Matched-pair analysis of survival of never smokers and ever smokers with squamous cell carcinoma of the head and neck.
PURPOSE: To compare survival rates between patients with squamous cell carcinoma of the head and neck (SCCHN) without a history of smoking (never smokers) and those with a current or previous history of smoking (ever smokers). PATIENTS AND METHODS: Fifty never smokers with newly diagnosed SCCHN were matched to 50 ever smokers according to sex, age, tumor site, overall stage, nodal stage, and treatment. Survival analysis was performed using Kaplan-Meier estimates. Matched-pair survival was compared using the Cox proportional hazards model. RESULTS: The never smokers had a greater overall survival (P =.020), disease-specific survival (P =.022), and recurrence-free survival (P =.016). Furthermore, matched-pair analysis demonstrated smoking was associated with a significant increase in risk of overall death (relative risk [RR] = 3.50; 95% CI, 1.14 to 10.77; P =.029), risk of death owing to disease (RR = 3.98; 95% CI, 1.11 to 14.33; P =.034), and risk of disease recurrence (RR = 3.29; 95% CI, 1.18 to 9.14; P =.023). Smoking was associated with three-fold increases in risk for overall death, death owing to disease, and recurrence after adjustment for cancer-associated symptom severity and alcohol use, but the 95% CI for these adjusted risk estimates each included the null. CONCLUSION: Survival differed significantly between never smokers and ever smokers with SCCHN. These results are not substantively explained by differences in cancer-associated symptoms or alcohol use, but the CIs are wide and some imprecision remains. Regardless, possible fundamental differences in SCCHN between ever smokers and never smokers may exist, and further molecular characterization of these tumors is needed to determine whether biologic differences needing targeted therapies exist.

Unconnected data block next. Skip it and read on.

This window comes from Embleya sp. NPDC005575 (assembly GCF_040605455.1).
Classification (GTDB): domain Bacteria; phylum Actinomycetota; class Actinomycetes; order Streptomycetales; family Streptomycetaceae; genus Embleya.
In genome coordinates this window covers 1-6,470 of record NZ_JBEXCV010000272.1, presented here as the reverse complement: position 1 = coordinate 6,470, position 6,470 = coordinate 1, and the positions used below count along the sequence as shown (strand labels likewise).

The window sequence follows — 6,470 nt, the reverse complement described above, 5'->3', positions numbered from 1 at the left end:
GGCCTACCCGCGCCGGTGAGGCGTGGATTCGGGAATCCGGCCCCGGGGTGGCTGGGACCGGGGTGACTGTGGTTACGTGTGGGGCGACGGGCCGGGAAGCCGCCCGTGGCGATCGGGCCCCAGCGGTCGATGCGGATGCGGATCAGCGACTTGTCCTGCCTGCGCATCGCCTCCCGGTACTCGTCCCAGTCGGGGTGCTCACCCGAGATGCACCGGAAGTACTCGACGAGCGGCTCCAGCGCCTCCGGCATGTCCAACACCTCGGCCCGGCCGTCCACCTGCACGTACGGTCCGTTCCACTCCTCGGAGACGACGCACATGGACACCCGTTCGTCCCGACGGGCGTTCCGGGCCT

Pytynia, KB; Grant, JR; Etzel, CJ; Roberts, DB; Wei, Q; Sturgis, EM
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